The MOD class provides access to Module On Demand object, which allows DATs to be dynamically imported as modules. It can be accessed with the mod object, found in the automatically imported td module. Alternatively, one can use the regular python statement: import. Use of the import statement is limited to modules in the search path, where as the mod format allows complete statements in one line, which is more useful for entering expressions. Also note that DAT modules cannot be organized into packages as regular file system based python modules can be.
No operator specific members.
No operator specific methods.
There are three methods to import DATs as modules in a script.
Import the module defined by the DAT named datName. All regular import options are supported (from, as, etc). If a DAT is not found, the regular file system search path is then used.
# import a DAT named addMonth import addMonths
m = mod.datName
Import the module defined by the DAT named datName.
m = mod.addMonths(1,2,3)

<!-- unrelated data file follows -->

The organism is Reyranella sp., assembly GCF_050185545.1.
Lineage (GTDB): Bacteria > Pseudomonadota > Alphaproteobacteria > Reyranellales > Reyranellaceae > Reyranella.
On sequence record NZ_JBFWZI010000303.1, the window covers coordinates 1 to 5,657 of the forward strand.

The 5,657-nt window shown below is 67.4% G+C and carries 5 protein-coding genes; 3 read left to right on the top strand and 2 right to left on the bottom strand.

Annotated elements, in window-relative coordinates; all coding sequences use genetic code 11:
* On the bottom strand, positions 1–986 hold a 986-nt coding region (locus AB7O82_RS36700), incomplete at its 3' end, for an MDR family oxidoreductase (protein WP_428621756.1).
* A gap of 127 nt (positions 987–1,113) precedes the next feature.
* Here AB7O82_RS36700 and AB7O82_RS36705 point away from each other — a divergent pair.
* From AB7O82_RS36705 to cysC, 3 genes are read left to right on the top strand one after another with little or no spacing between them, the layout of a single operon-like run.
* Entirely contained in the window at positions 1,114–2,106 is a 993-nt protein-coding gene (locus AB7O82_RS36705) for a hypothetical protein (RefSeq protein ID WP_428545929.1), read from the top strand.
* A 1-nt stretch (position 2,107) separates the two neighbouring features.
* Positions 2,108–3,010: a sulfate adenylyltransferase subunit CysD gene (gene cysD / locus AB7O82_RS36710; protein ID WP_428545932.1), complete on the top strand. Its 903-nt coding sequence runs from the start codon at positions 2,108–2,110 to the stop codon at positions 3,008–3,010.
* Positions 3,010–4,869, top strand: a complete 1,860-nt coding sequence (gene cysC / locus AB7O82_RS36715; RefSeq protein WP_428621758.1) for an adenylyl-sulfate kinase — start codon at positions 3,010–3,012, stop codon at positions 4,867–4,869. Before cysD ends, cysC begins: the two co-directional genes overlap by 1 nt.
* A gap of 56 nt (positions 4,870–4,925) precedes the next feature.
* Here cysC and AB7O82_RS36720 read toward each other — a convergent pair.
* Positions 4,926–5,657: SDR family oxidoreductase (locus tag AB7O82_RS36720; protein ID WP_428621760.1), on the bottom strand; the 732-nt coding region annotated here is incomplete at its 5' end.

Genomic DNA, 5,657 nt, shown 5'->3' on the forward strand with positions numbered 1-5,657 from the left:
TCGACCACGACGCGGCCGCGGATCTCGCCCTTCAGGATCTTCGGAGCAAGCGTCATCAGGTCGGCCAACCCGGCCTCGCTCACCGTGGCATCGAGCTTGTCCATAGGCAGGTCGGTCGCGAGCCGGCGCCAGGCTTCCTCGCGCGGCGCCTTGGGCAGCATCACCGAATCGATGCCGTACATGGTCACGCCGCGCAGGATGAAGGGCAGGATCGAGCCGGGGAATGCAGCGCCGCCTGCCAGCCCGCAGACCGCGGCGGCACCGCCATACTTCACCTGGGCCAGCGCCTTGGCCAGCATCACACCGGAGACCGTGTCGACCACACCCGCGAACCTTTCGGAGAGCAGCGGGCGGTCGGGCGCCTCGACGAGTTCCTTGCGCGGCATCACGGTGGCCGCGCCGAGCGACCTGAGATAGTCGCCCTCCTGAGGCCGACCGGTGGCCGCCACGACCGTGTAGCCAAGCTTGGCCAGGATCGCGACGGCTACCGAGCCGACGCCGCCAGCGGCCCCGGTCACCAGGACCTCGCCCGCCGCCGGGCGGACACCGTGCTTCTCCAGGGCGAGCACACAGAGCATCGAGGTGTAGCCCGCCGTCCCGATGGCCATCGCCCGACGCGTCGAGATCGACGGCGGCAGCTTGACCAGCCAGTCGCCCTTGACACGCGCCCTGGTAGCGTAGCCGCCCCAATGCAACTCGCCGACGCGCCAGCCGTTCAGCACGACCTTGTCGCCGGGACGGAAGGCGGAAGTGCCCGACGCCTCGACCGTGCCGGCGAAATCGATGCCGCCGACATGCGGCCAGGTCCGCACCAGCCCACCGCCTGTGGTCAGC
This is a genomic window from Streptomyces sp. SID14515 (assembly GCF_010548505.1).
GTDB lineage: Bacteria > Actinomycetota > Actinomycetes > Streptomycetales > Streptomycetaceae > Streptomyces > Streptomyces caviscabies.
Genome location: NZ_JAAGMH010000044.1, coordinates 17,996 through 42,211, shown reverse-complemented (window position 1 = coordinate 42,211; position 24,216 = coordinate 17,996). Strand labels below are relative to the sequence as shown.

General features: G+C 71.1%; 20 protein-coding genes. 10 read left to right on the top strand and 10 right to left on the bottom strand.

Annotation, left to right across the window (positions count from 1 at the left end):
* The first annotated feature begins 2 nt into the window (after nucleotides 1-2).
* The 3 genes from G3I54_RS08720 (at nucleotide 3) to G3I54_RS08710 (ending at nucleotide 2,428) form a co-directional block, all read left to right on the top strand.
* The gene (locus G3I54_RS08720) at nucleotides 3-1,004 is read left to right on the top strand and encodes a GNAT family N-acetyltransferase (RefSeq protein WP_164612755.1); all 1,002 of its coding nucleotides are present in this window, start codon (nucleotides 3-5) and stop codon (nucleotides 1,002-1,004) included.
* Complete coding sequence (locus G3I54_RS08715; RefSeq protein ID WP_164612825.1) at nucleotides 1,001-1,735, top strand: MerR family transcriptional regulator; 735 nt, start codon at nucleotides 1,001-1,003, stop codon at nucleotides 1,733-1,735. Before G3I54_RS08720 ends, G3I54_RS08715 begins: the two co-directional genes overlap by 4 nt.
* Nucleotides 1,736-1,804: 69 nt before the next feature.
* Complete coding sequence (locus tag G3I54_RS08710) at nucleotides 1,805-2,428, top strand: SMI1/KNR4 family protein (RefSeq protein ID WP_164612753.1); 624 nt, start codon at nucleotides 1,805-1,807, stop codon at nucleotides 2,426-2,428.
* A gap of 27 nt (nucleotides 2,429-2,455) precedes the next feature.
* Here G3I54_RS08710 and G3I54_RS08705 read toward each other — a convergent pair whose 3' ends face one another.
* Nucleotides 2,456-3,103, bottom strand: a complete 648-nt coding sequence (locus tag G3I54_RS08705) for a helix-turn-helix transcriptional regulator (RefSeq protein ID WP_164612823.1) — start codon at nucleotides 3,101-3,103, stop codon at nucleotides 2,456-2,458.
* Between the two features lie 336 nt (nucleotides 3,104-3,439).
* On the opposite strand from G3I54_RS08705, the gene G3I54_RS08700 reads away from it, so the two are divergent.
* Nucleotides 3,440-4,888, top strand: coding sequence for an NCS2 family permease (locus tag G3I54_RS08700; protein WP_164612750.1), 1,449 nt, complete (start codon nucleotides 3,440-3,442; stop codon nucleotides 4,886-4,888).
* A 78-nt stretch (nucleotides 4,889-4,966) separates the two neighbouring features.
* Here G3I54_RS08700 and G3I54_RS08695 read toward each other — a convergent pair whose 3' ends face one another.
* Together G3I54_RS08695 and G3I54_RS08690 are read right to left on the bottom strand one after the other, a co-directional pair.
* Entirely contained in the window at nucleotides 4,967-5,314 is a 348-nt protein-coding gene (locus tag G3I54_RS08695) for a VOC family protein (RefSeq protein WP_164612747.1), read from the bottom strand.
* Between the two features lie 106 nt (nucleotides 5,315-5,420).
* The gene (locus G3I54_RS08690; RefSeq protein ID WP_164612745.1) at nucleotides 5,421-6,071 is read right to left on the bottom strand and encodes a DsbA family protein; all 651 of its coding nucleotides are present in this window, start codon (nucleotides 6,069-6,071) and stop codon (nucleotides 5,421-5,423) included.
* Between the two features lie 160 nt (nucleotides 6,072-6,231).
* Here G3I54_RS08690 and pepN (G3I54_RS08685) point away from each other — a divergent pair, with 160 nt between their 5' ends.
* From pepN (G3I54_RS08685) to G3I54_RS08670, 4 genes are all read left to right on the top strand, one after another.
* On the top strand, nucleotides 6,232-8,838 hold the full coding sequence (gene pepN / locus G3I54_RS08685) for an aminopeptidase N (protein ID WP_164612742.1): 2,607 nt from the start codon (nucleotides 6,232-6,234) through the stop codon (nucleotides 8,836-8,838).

m = mod(pathToDat)
Similar to above, except a path to the DAT can be used.
m = mod('myMods/adders').addMonths(1,2,3)
Example using import:
import myUtils a = myUtils.add(5,6)
Same example using mod:
a = mod.myUtils.add(5,6)
Example using mod outside the search path:
a = mod('/projects/utils/utilsA').add(5,6)
Notice however, that a single import statement will be faster than the case of multiple identical mod statements:
import myUtils a = myUtils.add(5,6) b = myUtils.add(5,6) c = myUtils.add(5,6)
will execute faster than:
a = mod.myUtils.add(5,6) b = mod.myUtils.add(5,6) c = mod.myUtils.add(5,6)
However the above could be rewritten more efficiently like this, which would then execute at the same speed as the import statement:
m = mod.myUtils a = m.add(5,6) b = m.add(5,6) c = m.add(5,6)
The current component is searched first.
Next the local/modules component of each parent is successively searched.
If the DAT is still not found, None is returned.